Author Topic: The Coaches/Administrators Thread - All Sports  (Read 1932 times)

finbar o tool

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Re: The Coaches/Administrators Thread - All Sports
« Reply #30 on: November 02, 2015, 11:41:40 AM »
have a read of this article. not related to Johan Forsbergs article above which is also very good.

http://www.bbc.com/sport/0/34376386

i found it very interesting. i was always of the opinion all sports need to address the mental preparedness as much as the physical/skill side of things. the GAA would benefit greatly from something like this as it is so fast paced.
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AZOffaly

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Re: The Coaches/Administrators Thread - All Sports
« Reply #31 on: November 02, 2015, 11:47:44 AM »
I work on development squads, and I am a proponent of them. It's a good way of controlling the controllables in terms of bringing coaching to the young lads. However, I am not a proponent of the culling that goes on very early. I know larger numbers can be a challenge logistically, but you can work with that. I don't see the great benefit of cutting a pile of lads every year to meet a notional number.

However bringing lads together, playing with and against better players, with hopefully good coaching, can only help all of them develop.

I would say that development squads shouldn't be the *only* good coaching kids are getting, every club should be taking the above to heart and looking after *all* their players, not just the good ones.

Dinny Breen

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Re: The Coaches/Administrators Thread - All Sports
« Reply #32 on: November 02, 2015, 12:11:35 PM »
The IRFU now want to form a National Academy from 16s upwards. They are hoping to do away with Youths 18s and Schools 18s and form an Ireland 18s A & B. It was hard enough to get into they system as it was for the late bloomers and I think this well firmly shut the door. In theory Brian O'Driscoll probably wouldn't have made it if this was in place 20 years ago.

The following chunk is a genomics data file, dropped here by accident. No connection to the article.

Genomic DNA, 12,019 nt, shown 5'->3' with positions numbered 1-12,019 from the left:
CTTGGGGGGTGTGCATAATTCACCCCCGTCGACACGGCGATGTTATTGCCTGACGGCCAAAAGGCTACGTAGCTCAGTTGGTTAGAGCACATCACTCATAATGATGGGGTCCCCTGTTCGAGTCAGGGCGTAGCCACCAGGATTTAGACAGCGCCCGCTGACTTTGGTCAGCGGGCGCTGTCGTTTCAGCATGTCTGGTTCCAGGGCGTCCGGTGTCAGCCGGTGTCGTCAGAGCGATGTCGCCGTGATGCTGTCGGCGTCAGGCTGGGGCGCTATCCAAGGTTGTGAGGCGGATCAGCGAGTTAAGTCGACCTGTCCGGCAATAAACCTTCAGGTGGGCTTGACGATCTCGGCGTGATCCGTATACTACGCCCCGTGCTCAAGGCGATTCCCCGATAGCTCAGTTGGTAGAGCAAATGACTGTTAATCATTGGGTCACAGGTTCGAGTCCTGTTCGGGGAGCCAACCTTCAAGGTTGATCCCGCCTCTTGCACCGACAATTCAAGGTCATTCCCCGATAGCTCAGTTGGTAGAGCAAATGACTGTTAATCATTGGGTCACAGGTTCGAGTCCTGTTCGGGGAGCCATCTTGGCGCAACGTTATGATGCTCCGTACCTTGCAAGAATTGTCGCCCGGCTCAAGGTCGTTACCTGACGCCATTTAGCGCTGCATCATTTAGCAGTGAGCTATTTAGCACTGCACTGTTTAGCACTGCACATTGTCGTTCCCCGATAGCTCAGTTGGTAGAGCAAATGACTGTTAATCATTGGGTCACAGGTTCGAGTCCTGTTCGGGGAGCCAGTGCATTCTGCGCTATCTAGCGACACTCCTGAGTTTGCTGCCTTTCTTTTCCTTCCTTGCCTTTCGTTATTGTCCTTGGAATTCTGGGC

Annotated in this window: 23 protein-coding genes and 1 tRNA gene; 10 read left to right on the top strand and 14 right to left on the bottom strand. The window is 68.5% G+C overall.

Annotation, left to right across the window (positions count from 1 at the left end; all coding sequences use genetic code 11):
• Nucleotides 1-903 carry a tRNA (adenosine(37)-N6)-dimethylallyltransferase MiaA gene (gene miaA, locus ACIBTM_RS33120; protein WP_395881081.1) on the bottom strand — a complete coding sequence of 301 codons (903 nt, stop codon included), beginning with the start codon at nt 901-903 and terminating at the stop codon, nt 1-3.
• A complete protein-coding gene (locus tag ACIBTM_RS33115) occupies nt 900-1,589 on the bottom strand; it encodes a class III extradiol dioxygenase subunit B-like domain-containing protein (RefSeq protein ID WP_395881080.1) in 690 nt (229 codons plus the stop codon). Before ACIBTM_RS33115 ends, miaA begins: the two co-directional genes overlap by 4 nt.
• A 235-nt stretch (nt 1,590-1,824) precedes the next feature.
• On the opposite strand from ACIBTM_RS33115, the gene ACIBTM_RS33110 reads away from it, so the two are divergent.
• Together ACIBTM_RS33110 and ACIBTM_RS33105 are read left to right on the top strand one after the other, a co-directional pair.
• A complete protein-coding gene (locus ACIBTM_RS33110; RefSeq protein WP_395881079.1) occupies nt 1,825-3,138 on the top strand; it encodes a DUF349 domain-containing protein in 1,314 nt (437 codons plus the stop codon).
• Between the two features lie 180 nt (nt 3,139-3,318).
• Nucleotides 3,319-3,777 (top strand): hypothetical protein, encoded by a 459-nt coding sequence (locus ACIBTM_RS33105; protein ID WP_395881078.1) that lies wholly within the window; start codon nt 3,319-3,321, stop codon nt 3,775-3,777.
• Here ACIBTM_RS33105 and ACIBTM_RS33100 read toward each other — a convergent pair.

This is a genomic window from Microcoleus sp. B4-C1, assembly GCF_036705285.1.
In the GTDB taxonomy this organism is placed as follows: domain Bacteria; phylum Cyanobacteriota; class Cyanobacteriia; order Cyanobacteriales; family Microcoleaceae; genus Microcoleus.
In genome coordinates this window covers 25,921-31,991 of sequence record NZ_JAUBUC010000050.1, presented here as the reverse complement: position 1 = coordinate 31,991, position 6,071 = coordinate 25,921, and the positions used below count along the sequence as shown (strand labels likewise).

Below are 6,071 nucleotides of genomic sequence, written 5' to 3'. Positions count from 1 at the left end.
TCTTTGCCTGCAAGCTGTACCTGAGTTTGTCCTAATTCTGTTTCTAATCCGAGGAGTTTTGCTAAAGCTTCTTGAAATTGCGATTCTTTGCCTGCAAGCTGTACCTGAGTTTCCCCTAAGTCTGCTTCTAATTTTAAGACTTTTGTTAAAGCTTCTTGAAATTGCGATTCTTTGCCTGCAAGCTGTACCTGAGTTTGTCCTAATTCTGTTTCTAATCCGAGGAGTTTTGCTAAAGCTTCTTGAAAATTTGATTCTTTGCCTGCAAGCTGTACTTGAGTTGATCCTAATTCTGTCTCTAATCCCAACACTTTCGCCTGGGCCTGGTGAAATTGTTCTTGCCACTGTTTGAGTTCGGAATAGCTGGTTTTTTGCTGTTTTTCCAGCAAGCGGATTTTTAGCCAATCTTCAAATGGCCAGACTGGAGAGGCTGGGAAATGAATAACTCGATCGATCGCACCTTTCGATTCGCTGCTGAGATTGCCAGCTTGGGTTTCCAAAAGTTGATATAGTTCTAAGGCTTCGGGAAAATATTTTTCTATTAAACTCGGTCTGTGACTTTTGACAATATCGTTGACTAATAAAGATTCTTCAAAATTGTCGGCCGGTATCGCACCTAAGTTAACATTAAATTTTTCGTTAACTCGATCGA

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midLouth

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Re: The Coaches/Administrators Thread - All Sports
« Reply #33 on: November 02, 2015, 12:54:23 PM »
I'm reading a book on the All Blacks at the moment called Legacy, where they talk about how they reinvented their culture to keep up with the times. They talk about reaching the top and then instead of keeping doing what you are doing to reinvent yourself. Their mental prep coach was the reason I thought it would be a good read, a guy called Gilbert Enoka, who has been involved with them longer than any one individual in their entire history.

AZOffaly

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Re: The Coaches/Administrators Thread - All Sports
« Reply #34 on: November 02, 2015, 12:56:23 PM »
The IRFU now want to form a National Academy from 16s upwards. They are hoping to do away with Youths 18s and Schools 18s and form an Ireland 18s A & B. It was hard enough to get into they system as it was for the late bloomers and I think this well firmly shut the door. In theory Brian O'Driscoll probably wouldn't have made it if this was in place 20 years ago.

I don't understand that at all. It should never be a closed shop.

blewuporstuffed

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Re: The Coaches/Administrators Thread - All Sports
« Reply #35 on: November 02, 2015, 01:06:13 PM »
I'm reading a book on the All Blacks at the moment called Legacy, where they talk about how they reinvented their culture to keep up with the times. They talk about reaching the top and then instead of keeping doing what you are doing to reinvent yourself. Their mental prep coach was the reason I thought it would be a good read, a guy called Gilbert Enoka, who has been involved with them longer than any one individual in their entire history.
That book is a great read for anyone involved in coaching/ management.
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Tony Baloney

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Re: The Coaches/Administrators Thread - All Sports
« Reply #36 on: November 02, 2015, 01:25:51 PM »
The IRFU now want to form a National Academy from 16s upwards. They are hoping to do away with Youths 18s and Schools 18s and form an Ireland 18s A & B. It was hard enough to get into they system as it was for the late bloomers and I think this well firmly shut the door. In theory Brian O'Driscoll probably wouldn't have made it if this was in place 20 years ago.